It has been a while since a true indie grabbed my attention like Kelly and Cal which opens in theaters this week and is playing tonight to a sold out audience at The JCC in Manhattan. Juliet Lewis captures a forgotten tone with her portrayal of Kelly, a former rocker, turned new suburban mom. She is perfectly cast, as someone who was the symbol of young rebels in the 90's, and is now all grown up - or so you would think. The solid writing and great performances keep your attention throughout, but we selected this film for reasons beyond the obvious. What truly drives this film is its fascinating approach to disability.
Kelly meets a teenager, Cal, who after an accident feels confined to a wheelchair. Both feeling like outcasts in their new worlds, they make a connection. Despite not being an actor with a visible disability, Jonny Weston does a great job playing Cal. His character transcends the classic portrayal of paraplegics that beg for pity, and instead presents a complex personality, that highlights his humanity and his teenaged angst before his disability.
But what is really interesting about the film is actually Kelly's incapacity. Kelly is fighting a debilitating condition, which is often overlooked, yet affects many Americans, known as "being a new mom." This is actually represented in a form of postpartum depression which affects 80% of new mothers. Classically, we picture postpartum depression as mothers feeling suicidal or unable to care for their child. But the more common presentation of this disorder is much more subtle.
As a new parent, I was consumed by the joy of having a baby. Very few appropriately warned me of the hardships parenthood can bring. Yes, I was told to "sleep now, because you will never sleep again," and some said the first few months are tough. But becoming a parent brings along a major existential crisis.
Kelly is having a tough time with her newborn, but more so, she is having trouble assuming the role of a mother. She is not just affected by her hormones and lack of sleep, but also by the devastating change in her life. She has gone from being a free person, someone who lived on the wild side, to someone who has to take care of a crying baby, be responsible, and live in the suburbs so she can be closer to her mother-in-law (played by another rebel-turned-mom - Cybil Sheppard.)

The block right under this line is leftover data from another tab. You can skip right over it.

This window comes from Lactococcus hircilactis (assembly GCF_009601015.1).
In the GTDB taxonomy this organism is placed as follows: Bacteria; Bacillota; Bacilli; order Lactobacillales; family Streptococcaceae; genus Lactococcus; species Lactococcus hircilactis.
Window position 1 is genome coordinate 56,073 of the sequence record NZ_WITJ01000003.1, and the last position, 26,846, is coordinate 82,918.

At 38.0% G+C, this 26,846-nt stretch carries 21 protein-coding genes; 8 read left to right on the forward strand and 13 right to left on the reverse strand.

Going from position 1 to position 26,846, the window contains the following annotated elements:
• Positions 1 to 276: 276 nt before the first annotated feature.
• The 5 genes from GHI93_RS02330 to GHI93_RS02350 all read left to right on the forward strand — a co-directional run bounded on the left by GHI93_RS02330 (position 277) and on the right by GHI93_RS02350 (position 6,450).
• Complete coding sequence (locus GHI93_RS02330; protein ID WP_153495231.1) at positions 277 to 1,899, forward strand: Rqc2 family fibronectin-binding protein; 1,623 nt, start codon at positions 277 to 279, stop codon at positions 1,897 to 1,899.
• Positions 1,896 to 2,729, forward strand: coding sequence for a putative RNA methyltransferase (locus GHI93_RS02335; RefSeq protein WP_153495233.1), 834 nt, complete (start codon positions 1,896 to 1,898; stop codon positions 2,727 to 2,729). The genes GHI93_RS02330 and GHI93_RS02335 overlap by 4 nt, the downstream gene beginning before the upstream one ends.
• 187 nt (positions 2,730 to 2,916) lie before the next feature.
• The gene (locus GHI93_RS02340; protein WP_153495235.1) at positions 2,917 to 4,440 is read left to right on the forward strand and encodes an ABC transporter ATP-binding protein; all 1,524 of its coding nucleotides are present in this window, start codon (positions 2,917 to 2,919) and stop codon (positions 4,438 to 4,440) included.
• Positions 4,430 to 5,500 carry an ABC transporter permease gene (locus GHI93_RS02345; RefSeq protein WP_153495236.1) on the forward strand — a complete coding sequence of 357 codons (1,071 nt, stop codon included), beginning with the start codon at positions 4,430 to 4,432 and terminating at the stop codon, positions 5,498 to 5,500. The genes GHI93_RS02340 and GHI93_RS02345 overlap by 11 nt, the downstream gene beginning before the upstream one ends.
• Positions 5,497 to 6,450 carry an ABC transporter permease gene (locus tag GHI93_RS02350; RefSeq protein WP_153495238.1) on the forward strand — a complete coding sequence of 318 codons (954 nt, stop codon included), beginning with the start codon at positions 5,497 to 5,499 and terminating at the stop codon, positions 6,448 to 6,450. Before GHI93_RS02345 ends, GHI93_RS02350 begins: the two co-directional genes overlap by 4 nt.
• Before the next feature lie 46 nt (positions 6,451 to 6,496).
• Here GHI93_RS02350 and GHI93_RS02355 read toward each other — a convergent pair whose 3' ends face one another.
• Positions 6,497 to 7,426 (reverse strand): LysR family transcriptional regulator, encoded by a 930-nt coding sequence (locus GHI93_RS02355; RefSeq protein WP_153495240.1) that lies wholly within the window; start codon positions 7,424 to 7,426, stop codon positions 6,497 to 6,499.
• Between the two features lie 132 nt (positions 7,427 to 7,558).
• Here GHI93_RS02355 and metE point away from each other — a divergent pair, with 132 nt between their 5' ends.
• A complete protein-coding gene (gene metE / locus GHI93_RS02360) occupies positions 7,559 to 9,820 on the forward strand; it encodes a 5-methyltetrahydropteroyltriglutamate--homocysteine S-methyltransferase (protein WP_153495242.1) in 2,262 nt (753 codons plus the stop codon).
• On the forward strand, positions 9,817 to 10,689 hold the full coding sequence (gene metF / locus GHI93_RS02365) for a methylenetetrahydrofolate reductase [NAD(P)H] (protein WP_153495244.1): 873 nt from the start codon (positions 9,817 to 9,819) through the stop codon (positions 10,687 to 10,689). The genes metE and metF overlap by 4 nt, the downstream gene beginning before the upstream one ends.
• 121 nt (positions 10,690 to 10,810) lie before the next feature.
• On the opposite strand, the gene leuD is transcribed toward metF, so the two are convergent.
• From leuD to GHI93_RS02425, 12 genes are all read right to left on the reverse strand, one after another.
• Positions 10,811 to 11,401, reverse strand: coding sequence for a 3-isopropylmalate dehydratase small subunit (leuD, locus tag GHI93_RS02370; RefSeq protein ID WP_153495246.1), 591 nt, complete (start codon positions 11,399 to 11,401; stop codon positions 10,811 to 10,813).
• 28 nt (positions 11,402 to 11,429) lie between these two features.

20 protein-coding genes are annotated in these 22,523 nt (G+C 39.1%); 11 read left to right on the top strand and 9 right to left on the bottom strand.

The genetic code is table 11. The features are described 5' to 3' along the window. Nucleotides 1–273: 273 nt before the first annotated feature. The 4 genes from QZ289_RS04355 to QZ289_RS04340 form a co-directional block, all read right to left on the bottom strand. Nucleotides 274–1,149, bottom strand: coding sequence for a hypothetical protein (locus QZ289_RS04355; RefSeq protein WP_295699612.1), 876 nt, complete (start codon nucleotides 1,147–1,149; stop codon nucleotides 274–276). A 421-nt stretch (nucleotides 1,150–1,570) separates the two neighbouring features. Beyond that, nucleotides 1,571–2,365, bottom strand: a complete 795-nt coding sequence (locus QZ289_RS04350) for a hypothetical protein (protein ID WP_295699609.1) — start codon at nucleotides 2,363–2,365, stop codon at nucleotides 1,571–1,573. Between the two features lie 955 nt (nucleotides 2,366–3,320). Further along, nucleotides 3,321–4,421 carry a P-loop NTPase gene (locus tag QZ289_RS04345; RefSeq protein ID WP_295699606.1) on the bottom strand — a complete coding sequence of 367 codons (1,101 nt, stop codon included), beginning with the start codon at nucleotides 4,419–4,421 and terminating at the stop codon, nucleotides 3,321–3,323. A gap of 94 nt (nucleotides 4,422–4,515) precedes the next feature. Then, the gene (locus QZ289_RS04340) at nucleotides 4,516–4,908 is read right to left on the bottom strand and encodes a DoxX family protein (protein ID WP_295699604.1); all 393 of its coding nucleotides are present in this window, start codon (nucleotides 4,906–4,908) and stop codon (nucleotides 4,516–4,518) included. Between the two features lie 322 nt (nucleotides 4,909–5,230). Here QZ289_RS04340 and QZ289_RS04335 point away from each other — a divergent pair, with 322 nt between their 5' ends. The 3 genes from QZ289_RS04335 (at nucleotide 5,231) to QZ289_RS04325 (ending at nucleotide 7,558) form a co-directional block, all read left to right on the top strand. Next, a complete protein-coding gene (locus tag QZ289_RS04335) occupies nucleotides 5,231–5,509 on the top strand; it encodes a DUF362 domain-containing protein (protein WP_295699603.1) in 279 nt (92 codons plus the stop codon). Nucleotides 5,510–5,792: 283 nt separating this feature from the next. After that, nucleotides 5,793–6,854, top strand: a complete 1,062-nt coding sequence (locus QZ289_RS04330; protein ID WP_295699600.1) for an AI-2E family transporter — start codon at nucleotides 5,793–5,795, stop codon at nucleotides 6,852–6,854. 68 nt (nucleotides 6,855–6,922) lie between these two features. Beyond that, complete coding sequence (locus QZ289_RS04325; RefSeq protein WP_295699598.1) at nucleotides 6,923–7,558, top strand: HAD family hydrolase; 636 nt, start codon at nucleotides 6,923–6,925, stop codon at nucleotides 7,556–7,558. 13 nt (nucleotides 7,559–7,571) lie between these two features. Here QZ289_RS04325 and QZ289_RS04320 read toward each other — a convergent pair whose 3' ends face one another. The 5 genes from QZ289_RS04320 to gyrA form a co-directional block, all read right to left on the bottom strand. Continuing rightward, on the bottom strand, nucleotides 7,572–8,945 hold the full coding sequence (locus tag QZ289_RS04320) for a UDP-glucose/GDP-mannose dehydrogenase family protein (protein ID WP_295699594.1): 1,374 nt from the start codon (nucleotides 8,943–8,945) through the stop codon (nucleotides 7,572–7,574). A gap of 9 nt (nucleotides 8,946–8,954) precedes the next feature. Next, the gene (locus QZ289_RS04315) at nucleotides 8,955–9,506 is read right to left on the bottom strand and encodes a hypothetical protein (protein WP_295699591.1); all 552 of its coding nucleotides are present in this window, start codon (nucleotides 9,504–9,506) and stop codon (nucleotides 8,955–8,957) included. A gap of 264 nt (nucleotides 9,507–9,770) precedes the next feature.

As New York parents have the ability to choose to have children at later ages than ever, the notion of losing your independence when becoming a parent is becoming more prominent. People with very full lives, who build careers, who have been untied down for decades, are suddenly given the ultimate commitment and responsibility that is for a lifetime. This is very unnatural for a generation with such a short attention span. You can't just turn the channel on a child. You can't simply multitask good parenting. It requires a lot of dedication.
The beauty of Kelly and Cal is in the connection they make and the comparison between their conditions. Both Kelly and Cal feel like birds who had their wings clipped. Kal is obviously more upfront about this, as his condition is more visible. But making this comparison allows a greater understanding of disability and humanizes through the empathy one can feel from their own state of isolation and inability. Most people may not know what it is like to become a paraplegic, but most do know what it is like to feel frustrated and stuck, the way Kelly does.
Kelly sees beyond the wheelchair and connects to the person. They bond due to their frustrations, but are not defined by them. Seeing beyond the disability and experiencing all the complexities that people have is what ReelAbilties: NY Disabilities Film Festival is all about. Like Kelly and Cal, we seek out films that are first and foremost good films, and then also present a progressive approach to the portrayal of disability, in order to share the humanity that is beyond the disability. Kelly and Cal shows how close we all really are, if we put down our guards and prejudices.